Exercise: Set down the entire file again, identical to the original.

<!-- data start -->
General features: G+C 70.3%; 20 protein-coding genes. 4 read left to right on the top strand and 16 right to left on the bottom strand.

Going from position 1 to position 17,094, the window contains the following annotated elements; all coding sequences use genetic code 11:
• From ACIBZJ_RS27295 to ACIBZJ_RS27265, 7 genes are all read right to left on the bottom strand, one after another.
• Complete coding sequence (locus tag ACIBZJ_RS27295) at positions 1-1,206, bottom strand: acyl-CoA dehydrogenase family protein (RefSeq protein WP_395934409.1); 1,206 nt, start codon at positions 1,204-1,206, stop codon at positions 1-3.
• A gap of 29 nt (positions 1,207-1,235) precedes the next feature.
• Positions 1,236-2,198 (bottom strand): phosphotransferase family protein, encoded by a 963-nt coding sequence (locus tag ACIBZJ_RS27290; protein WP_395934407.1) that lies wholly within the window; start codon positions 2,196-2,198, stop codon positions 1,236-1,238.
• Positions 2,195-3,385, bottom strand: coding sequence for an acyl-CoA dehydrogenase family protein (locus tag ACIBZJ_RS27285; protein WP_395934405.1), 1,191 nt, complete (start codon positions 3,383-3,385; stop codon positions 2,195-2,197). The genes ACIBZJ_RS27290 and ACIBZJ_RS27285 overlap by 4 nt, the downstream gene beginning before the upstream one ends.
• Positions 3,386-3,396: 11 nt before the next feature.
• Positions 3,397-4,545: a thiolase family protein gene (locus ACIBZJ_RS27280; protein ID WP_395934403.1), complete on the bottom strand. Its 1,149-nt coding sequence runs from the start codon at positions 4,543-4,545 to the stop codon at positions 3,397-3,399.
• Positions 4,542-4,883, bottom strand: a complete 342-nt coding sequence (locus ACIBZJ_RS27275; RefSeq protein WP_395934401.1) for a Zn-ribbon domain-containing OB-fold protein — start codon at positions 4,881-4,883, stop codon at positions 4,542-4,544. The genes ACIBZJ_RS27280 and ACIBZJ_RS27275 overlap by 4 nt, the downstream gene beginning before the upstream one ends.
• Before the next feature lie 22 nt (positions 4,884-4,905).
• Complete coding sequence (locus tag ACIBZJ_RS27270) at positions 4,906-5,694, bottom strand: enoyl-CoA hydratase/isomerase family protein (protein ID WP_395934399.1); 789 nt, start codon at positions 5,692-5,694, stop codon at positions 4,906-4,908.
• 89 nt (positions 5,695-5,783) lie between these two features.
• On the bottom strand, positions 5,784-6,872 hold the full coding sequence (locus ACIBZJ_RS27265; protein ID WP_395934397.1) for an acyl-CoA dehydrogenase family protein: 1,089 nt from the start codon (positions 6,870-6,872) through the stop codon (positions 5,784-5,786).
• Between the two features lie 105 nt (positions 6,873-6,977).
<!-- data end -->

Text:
General features: G+C 70.3%; 20 protein-coding genes. 4 read left to right on the top strand and 16 right to left on the bottom strand.

Going from position 1 to position 17,094, the window contains the following annotated elements; all coding sequences use genetic code 11:
• From ACIBZJ_RS27295 to ACIBZJ_RS27265, 7 genes are all read right to left on the bottom strand, one after another.
• Complete coding sequence (locus tag ACIBZJ_RS27295) at positions 1-1,206, bottom strand: acyl-CoA dehydrogenase family protein (RefSeq protein WP_395934409.1); 1,206 nt, start codon at positions 1,204-1,206, stop codon at positions 1-3.
• A gap of 29 nt (positions 1,207-1,235) precedes the next feature.
• Positions 1,236-2,198 (bottom strand): phosphotransferase family protein, encoded by a 963-nt coding sequence (locus tag ACIBZJ_RS27290; protein WP_395934407.1) that lies wholly within the window; start codon positions 2,196-2,198, stop codon positions 1,236-1,238.
• Positions 2,195-3,385, bottom strand: coding sequence for an acyl-CoA dehydrogenase family protein (locus tag ACIBZJ_RS27285; protein WP_395934405.1), 1,191 nt, complete (start codon positions 3,383-3,385; stop codon positions 2,195-2,197). The genes ACIBZJ_RS27290 and ACIBZJ_RS27285 overlap by 4 nt, the downstream gene beginning before the upstream one ends.
• Positions 3,386-3,396: 11 nt before the next feature.
• Positions 3,397-4,545: a thiolase family protein gene (locus ACIBZJ_RS27280; protein ID WP_395934403.1), complete on the bottom strand. Its 1,149-nt coding sequence runs from the start codon at positions 4,543-4,545 to the stop codon at positions 3,397-3,399.
• Positions 4,542-4,883, bottom strand: a complete 342-nt coding sequence (locus ACIBZJ_RS27275; RefSeq protein WP_395934401.1) for a Zn-ribbon domain-containing OB-fold protein — start codon at positions 4,881-4,883, stop codon at positions 4,542-4,544. The genes ACIBZJ_RS27280 and ACIBZJ_RS27275 overlap by 4 nt, the downstream gene beginning before the upstream one ends.
• Before the next feature lie 22 nt (positions 4,884-4,905).
• Complete coding sequence (locus tag ACIBZJ_RS27270) at positions 4,906-5,694, bottom strand: enoyl-CoA hydratase/isomerase family protein (protein ID WP_395934399.1); 789 nt, start codon at positions 5,692-5,694, stop codon at positions 4,906-4,908.
• 89 nt (positions 5,695-5,783) lie between these two features.
• On the bottom strand, positions 5,784-6,872 hold the full coding sequence (locus ACIBZJ_RS27265; protein ID WP_395934397.1) for an acyl-CoA dehydrogenase family protein: 1,089 nt from the start codon (positions 6,870-6,872) through the stop codon (positions 5,784-5,786).
• Between the two features lie 105 nt (positions 6,873-6,977).